A New Normal

I’ve achieved what can be considered to be a ‘new normal’, although it’s a normal that I would have scoffed at before I became with child. The nausea is still there, but it’s a small, growling beast that cowers in dark corners. Not the overwhelming enormous tireless monster it was two weeks ago. If I eat small bits of food constantly throughout the day and during the night, it mostly lets me be. Go too long without feeding it however and it rears up and reminds me exactly who’s in charge here. But it’s not like the nausea is in charge all by itself. Fatigue is just as determined to boss me around. That too is improving, as long as I go to bed early and sleep late. Sleeping all weekend also seems to help.
What’s really wild about this new normal is that I ignore Nausea and Fatigue at my own tremendous peril. Too busy to listen? Oh well. A little gasping and retching or falling asleep at work in the middle of a conversation should teach me a little lesson. And by then, it’s too late to turn the tide and I’m down for the count for a few hours, enraged at my new powerlessness but simultaneously enthralled at the beautiful efficiency of this system. You will eat and sleep so this tadpole can grow. Your schedule and preferences and completely, utterly irrelevant.
If I am properly fed and rested, I can have a few hours every day when I feel…normal. And that, my friends, is a vast improvement and a blessing to cherish.
I am trying to use these precious windows of calm clarity wisely. I realized that dear Michael’s last year of full time computer science studies at BCIT and my full time teaching practice and growing a human would pretty much eliminate the possibility of either one of us being able to focus on mixing the album.
I decided to hand over the whole thing to Mike Southworth and asked him to mix it for us. Sometimes it’s best to accept your limitations (such as a 9:00 bedtime) and surrender gracefully to a professional.
To my relief, Mike responded positively to my request. Yes, he would be happy to do the mixing, but it would have to wait for a few weeks until he was finished working with Hilary his lovely wife on this years Peak Performance Project, a massive indie rock contest I had participated in the previous year with Parlour Steps. I knew that Hilary and Mike would have their hands full with the contest, and would probably work harder on it than any other contestant past, present, or future. No problem, I said. I can wait. I’m too busy eating and sleeping to much notice a delay anyway.
Maybe I should go out and see some music, I thought. I suspected that playing in bands had destroyed my love of playing music, and I wanted to see if that sour taste in my mouth was from cynicism and frustration, or just the nausea.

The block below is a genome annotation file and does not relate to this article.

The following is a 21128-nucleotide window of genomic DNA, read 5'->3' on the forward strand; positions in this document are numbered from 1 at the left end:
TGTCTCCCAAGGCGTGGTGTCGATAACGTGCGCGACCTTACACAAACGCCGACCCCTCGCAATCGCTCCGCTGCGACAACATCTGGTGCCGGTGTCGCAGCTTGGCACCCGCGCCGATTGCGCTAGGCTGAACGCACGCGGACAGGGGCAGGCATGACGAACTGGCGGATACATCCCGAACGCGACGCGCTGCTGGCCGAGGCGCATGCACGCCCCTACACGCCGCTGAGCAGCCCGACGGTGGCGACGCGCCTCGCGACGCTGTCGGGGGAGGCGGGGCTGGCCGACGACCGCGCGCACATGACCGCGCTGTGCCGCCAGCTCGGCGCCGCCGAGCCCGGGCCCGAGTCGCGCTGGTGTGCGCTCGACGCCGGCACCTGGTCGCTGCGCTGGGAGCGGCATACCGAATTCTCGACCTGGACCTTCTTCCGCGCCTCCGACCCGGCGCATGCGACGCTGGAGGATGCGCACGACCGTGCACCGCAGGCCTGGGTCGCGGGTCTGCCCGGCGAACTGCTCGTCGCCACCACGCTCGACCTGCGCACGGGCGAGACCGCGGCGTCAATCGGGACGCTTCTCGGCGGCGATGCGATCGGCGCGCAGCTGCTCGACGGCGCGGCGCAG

Hilary Grist’s Peak Performance Showcase at The Red Room:
I rested up all day for this one and nibbled on cheese and apple slices on the dance floor. It was worth it.

It was the best I’ve ever seen her. Joyful and inspiring. Mike Southworth on drums, Noah Walker on guitar and Matt Rogers on bass round out this stellar band. It’s amazing how many of my fellow Selkirk College Professional Music and Cap College Jazz Studies alumni have ended up dominating the Vancouver indie rock scene.

One of my favorite songs, Tall Buildings, from Hilary’s 2010 album Imaginings. Alas, I just missed the very beginning. A great, exciting performance. Noah’s guitar solo and Mike’s exquisitely sensitive drumming behind it give me tingles.





The Nificant, Falconett’s.

Dear Michael plays drums in this band, along with his friends Jason Krickler (guitar) and Dan Silk (bass). It’s mostly a side project I think, for all three guys. But with a high level of musicianship and very weird, very good songs.

This is “Two Teeth” a song about drunk guys at a party playing with a bear trap until somebody’s head gets caught. Quirky, funny, and a valid public safety cautionary tale.





The Deep End, Backstage Lounge.

Mike drums in this band too, and the lovely Dawn Pemberton sings lead. They do funk, soul, and R&B covers from the 1960’s to present. I always make sure I get out and shake my tail feather to their delicious get down-ness a few times a year. On this particular night they were in fine funky form. It is pretty great to have so many friends that play in great bands and sound awesome.

I was glad to realize that music could still be fun and enjoyable. My friends’ music, anyway. I’ve been playing in bands for 10 years, and it’s mostly been crushing disappointment, frustration, and heartbreak interspersed with moments of the most exquisite joy and satisfaction I will ever experience.
I was very worried I’d be totally adrift after leaving Parlour Steps. But then I started writing songs and recording my EP, and then I got knocked up. And now I’m starting to think there is way more to life than playing somebody else’s songs in somebody else’s band. There is way more to life than playing music. It feels blasphemous to say that after dedicating my life to music, but there it is. There’s fun and friends, babies, becoming a better teacher and writer, going back to school and learning new things. If I hadn’t had a total hiatus from music forced on me by the tyranny of early pregnancy, I wouldn’t have been able to gain a new perspective and become aware of what else was possible for me.
This week I started to feel the baby move. It’s not just me anymore, there’s someone else on this journey with me. And that makes the new normal totally worthwhile.